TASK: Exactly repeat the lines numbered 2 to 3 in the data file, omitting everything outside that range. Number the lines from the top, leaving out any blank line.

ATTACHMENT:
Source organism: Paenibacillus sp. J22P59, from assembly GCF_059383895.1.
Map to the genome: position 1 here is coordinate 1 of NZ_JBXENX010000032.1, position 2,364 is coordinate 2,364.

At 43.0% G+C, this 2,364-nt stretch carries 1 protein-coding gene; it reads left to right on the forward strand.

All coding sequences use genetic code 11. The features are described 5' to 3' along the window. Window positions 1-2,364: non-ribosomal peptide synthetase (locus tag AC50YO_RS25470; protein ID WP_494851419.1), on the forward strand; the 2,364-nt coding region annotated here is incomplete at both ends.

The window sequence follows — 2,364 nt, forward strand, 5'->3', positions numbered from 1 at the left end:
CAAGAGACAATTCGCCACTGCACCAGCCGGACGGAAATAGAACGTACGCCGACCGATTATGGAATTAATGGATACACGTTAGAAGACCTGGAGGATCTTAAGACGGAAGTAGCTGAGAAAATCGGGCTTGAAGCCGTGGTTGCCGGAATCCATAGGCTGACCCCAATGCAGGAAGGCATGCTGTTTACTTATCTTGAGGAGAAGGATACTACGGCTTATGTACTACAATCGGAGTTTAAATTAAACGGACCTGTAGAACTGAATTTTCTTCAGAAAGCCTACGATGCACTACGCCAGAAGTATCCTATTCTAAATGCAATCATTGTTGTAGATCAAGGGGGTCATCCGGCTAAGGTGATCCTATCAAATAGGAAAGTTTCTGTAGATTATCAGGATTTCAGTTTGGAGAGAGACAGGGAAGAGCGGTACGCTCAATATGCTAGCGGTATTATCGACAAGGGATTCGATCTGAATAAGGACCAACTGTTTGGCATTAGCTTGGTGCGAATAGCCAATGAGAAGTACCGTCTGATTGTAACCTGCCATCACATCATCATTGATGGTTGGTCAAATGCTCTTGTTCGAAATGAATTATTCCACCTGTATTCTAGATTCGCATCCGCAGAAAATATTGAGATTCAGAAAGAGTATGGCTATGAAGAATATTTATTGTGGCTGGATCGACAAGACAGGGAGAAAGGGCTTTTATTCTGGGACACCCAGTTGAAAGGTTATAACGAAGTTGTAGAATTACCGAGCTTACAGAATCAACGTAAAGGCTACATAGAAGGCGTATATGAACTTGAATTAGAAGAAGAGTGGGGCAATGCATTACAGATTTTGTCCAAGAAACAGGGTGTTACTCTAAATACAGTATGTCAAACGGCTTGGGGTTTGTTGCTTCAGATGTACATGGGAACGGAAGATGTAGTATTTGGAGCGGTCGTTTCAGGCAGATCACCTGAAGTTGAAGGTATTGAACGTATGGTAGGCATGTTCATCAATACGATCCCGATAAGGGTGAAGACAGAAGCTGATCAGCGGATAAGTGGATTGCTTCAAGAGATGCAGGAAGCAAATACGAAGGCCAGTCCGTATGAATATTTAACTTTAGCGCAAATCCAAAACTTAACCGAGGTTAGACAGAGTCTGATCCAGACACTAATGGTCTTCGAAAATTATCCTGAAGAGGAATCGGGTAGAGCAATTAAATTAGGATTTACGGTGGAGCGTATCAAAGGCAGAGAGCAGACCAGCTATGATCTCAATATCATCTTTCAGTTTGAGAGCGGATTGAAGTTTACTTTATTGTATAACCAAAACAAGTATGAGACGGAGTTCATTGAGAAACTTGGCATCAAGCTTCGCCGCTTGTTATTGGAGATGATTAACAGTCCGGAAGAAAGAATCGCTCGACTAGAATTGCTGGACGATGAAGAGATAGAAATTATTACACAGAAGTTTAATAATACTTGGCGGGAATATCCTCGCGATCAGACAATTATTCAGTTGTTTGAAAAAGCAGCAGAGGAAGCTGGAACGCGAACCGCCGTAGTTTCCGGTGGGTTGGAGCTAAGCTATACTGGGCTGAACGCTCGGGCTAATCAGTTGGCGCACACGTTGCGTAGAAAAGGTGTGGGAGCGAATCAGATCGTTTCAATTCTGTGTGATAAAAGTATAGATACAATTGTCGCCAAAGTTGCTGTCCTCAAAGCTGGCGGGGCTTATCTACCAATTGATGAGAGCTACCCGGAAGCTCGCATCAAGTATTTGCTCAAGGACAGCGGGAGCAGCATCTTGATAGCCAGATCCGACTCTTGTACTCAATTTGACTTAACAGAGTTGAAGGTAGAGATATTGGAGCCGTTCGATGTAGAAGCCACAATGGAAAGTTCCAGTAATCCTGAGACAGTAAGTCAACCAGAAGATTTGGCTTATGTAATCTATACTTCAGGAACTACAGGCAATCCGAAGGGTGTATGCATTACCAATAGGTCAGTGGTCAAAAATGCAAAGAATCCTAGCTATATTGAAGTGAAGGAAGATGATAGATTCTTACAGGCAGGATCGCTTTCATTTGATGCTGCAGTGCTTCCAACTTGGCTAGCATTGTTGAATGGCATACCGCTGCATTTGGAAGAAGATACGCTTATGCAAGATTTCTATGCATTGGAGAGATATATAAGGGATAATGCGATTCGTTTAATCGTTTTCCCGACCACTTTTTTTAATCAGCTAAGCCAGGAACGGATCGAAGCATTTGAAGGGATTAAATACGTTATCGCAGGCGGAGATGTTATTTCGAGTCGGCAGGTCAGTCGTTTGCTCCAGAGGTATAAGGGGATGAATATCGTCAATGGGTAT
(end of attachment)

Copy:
Map to the genome: position 1 here is coordinate 1 of NZ_JBXENX010000032.1, position 2,364 is coordinate 2,364.

At 43.0% G+C, this 2,364-nt stretch carries 1 protein-coding gene; it reads left to right on the forward strand.